The Canadian Senate on Tuesday gave the final passage to the Cannabis Act, a landmark bill legalizing the purchase and consumption of marijuana.
The bill passed its final hurdle in a 52-29 Senate vote. It is expected to come into force within eight to 12 weeks.
How will Canada's cannabis market work?
Under the Cannabis Act, or Bill C-45, Canadian adults will be able to:
- Purchase cannabis and cannabis oil produced by licensed growers at various retail locations
- Order marijuana, as well as plants and seeds, online from retailers licensed by the federal government
- Grow up to four marijuana plants in their home for personal use
- Carry up to 30 grams (1 ounce) of marijuana in public
- However, they will not be allowed to buy edibles infused with marijuana for up to a year after the bill comes into force. The government intends to outline regulations for those products over the coming year.
'Good for kids, bad for criminals'
Canadian Prime Minister Justin Trudeau, who pledged to push for legalization during his 2015 election campaign, tweeted minutes after the vote: "It's been too easy for our kids to get marijuana — and for criminals to reap the profits. Today, we change that. Our plan to legalize and regulate marijuana just passed the Senate."
"We've just witnessed a historic vote for Canada," Senator Tony Dean, who sponsored the Senate bill, told broadcaster CBC. "The end of 90 years of prohibition. Transformative social policy, I think. A brave move on the part of the government."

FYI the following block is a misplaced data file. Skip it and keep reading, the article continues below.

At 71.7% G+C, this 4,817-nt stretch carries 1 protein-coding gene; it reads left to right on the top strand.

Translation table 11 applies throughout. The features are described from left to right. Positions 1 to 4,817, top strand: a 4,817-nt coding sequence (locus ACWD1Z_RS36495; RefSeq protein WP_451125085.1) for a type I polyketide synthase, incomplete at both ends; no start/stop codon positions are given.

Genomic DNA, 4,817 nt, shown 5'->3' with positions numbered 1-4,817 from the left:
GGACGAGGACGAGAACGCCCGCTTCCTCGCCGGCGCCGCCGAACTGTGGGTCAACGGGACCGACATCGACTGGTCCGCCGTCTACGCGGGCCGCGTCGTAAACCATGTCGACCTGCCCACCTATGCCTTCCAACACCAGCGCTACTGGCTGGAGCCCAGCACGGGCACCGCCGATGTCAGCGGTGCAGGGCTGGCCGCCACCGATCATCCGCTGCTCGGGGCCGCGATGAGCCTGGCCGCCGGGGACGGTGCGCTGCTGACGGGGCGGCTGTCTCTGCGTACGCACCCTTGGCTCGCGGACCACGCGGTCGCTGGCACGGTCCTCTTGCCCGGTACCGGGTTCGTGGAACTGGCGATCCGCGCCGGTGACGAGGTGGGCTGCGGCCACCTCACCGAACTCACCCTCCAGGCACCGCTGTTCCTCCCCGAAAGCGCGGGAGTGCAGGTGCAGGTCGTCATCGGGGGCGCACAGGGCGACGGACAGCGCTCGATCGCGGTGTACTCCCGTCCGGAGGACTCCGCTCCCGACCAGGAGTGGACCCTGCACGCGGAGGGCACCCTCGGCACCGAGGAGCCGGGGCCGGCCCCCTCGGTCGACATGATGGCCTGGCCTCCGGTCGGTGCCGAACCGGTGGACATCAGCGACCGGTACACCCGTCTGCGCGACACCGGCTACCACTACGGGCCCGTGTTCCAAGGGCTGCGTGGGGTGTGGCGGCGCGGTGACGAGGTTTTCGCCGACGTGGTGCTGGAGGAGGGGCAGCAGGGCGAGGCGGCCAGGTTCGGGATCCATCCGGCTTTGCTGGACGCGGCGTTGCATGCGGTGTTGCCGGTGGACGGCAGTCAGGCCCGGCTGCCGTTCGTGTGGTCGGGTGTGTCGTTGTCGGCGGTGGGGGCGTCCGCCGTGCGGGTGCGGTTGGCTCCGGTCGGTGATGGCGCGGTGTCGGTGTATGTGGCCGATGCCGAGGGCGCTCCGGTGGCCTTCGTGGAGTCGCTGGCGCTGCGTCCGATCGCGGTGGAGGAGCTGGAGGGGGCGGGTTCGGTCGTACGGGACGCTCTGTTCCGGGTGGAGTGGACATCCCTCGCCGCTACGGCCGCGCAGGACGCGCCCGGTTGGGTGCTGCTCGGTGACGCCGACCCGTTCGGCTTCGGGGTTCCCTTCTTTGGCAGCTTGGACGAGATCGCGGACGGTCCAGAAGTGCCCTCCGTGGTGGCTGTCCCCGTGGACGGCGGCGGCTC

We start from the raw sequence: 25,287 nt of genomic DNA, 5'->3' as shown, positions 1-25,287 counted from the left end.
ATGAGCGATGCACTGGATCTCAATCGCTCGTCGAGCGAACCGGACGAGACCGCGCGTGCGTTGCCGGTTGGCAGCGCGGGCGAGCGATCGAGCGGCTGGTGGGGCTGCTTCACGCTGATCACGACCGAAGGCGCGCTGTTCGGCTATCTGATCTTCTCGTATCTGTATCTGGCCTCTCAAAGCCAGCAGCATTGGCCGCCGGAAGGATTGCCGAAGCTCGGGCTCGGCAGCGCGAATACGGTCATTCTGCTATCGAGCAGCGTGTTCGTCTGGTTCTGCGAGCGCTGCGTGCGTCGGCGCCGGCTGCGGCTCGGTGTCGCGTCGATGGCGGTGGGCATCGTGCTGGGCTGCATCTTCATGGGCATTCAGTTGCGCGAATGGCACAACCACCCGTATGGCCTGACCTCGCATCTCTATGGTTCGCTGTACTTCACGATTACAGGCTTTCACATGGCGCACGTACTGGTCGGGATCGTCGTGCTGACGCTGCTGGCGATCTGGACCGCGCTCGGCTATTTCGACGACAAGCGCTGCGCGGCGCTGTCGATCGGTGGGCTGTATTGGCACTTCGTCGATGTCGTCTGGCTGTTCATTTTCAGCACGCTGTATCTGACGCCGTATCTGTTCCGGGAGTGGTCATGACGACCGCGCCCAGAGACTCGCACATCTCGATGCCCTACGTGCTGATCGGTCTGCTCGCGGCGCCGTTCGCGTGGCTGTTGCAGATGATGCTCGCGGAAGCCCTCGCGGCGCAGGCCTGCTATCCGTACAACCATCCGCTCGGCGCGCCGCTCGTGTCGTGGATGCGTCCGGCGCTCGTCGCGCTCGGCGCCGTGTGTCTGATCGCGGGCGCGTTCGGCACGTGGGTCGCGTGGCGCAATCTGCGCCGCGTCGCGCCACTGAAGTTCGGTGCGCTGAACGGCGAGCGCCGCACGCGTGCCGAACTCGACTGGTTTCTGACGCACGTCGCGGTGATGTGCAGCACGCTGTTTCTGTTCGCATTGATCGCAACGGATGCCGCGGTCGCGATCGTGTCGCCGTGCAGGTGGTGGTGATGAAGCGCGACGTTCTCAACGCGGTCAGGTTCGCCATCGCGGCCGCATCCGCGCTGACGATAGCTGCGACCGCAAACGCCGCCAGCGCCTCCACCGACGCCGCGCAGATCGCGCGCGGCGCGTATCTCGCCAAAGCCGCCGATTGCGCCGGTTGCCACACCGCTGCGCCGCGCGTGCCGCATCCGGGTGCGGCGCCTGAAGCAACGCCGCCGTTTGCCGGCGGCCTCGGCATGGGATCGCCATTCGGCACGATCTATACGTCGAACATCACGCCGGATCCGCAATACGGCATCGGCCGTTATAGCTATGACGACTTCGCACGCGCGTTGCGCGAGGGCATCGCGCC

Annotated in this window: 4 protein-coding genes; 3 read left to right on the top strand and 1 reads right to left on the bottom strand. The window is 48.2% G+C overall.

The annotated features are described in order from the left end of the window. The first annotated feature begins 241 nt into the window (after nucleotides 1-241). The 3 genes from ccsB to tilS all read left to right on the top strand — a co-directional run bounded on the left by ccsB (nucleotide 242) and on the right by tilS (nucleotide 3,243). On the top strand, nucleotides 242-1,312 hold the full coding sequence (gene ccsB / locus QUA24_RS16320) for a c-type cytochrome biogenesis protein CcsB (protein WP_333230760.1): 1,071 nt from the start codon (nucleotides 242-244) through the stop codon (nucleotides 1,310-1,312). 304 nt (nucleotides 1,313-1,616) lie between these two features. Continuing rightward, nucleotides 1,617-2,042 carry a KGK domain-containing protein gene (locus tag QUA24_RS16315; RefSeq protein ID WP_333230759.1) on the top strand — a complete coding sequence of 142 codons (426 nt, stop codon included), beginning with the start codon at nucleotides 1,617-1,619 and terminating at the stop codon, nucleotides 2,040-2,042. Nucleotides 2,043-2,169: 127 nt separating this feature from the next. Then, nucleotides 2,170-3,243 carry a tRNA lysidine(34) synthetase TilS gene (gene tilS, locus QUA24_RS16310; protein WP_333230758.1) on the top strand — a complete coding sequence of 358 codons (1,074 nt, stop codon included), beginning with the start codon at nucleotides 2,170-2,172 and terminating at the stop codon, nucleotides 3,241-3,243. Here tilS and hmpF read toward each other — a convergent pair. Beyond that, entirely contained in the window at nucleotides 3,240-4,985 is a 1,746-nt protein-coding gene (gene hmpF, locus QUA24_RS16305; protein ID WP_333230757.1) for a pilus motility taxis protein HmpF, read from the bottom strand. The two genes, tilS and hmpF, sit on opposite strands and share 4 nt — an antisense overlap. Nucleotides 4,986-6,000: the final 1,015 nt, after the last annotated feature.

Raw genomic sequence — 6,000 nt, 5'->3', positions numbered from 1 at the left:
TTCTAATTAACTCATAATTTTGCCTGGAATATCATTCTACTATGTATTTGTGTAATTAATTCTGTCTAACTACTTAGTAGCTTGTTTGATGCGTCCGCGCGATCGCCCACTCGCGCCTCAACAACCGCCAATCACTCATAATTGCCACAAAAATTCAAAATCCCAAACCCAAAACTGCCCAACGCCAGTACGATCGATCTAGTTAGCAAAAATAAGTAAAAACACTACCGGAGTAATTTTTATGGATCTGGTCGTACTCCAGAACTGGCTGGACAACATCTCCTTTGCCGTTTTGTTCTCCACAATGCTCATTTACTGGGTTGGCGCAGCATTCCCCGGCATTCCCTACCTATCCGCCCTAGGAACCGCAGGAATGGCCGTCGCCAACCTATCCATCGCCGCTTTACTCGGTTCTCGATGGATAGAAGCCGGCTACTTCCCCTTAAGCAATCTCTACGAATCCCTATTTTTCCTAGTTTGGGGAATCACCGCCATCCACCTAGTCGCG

Read more: 5 facts about cannabis laws in Germany
Provinces given some leeway: Although the law applies nationwide, individual provinces will be allowed to make a handful of their own rules. For example, certain states have indicated they intend to set the legal age at 19. The standard legal age is 18. Quebec, Manitoba and Nunavut have also said they want to prohibit marijuana cultivation at home.
Following in Uruguay's footsteps: Tuesday's passage of Bill C-45 makes Canada only the world's second country to introduce a nationwide marijuana market, after Uruguay fully legalized the drug last year. The US has seen nine states legalize recreational cannabis use, while another 29 states allow medicinal use. However, Washington has so far refrained from introducing a nationwide legalization law.
Cannabis remains illegal in Germany, although laws concerning private consumption are relatively relaxed. Medical marijuana was legalized in March 2017.
Read more: Of hemp, smoke and mirrors
Legalization by September: Trudeau's government had initially said it hoped to legalize cannabis by July 1. That deadline was pushed back, however, after the Senate requested more time to review the bill. The delay also gives each province eight to 12 weeks to prepare for the upcoming retail sales. Nevertheless, the bill is expected to receive royal assent in order to formally become law by as early as Wednesday.
dm/se (AP, AFP, dpa)